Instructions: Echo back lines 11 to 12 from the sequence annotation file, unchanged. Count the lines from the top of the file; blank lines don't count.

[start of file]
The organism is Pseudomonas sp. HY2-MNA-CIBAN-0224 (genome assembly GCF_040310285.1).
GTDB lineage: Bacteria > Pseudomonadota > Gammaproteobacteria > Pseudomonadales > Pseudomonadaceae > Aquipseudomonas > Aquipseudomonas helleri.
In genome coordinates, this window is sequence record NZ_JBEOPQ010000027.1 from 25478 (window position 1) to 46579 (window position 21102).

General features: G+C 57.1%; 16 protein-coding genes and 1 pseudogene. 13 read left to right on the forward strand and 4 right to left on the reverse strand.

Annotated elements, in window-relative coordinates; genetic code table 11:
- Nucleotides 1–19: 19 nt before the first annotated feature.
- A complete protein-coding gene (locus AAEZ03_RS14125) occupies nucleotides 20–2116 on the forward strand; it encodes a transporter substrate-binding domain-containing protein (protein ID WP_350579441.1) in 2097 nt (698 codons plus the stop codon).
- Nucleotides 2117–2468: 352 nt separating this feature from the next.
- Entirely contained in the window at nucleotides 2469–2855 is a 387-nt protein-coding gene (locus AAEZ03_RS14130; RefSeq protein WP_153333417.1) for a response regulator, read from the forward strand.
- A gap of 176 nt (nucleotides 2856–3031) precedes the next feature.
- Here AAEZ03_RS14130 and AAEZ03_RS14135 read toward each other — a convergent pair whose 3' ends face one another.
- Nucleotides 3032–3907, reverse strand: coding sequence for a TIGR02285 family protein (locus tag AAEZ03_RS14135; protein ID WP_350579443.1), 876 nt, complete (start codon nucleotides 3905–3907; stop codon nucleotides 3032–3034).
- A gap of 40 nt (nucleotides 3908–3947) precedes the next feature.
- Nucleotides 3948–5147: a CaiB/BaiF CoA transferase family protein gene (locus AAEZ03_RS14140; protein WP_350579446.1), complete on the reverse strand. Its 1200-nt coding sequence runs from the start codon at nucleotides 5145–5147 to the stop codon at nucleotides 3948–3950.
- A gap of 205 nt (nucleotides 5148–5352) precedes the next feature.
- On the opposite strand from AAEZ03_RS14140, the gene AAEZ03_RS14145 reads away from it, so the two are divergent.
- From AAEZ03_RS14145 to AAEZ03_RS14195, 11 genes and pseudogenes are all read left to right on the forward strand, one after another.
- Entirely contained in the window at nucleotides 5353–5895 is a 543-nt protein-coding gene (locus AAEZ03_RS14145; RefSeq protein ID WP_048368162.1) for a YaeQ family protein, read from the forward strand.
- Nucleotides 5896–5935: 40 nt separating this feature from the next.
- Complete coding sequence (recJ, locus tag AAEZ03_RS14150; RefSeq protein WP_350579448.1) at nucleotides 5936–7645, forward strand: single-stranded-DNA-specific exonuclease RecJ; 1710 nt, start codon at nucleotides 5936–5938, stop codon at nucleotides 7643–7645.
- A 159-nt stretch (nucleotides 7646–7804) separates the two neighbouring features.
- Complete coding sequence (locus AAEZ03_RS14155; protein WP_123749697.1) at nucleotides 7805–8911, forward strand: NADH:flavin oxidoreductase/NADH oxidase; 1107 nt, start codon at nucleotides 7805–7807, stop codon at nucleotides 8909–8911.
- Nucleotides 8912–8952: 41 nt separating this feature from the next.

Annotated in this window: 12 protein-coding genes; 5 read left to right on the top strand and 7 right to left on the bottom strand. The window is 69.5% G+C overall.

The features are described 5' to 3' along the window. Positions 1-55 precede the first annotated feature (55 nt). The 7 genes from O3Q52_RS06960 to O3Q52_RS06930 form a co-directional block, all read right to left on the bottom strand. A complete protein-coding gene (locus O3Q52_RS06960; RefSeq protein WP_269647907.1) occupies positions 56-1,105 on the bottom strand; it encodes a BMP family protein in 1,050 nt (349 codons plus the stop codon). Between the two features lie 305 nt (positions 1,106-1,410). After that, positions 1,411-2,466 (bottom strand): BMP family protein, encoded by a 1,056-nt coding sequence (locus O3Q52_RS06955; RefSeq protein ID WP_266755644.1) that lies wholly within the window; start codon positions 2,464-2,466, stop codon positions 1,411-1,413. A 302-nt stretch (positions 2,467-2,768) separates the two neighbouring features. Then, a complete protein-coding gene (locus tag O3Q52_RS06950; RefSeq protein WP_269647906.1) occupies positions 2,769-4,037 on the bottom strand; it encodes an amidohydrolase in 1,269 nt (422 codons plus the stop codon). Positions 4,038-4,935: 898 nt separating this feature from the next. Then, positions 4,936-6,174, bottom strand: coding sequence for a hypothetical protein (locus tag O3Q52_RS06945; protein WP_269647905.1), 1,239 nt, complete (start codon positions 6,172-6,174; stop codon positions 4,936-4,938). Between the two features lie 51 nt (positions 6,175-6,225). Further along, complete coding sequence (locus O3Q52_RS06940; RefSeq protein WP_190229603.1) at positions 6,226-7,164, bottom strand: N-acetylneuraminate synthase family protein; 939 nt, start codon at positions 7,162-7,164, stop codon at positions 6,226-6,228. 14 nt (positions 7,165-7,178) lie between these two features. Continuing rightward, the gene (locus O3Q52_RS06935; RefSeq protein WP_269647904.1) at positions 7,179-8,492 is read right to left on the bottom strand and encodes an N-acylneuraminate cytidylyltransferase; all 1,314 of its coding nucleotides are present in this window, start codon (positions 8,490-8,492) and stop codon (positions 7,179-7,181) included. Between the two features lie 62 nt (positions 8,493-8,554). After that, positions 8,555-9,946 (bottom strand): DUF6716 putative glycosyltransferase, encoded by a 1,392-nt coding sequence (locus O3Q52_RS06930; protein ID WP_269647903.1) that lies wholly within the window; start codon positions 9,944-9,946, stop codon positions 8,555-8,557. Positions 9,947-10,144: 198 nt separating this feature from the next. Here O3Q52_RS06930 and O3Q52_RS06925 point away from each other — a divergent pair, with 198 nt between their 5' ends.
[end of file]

- Here AAEZ03_RS14130 and AAEZ03_RS14135 read toward each other — a convergent pair whose 3' ends face one another.
- Nucleotides 3032–3907, reverse strand: coding sequence for a TIGR02285 family protein (locus tag AAEZ03_RS14135; protein ID WP_350579443.1), 876 nt, complete (start codon nucleotides 3905–3907; stop codon nucleotides 3032–3034).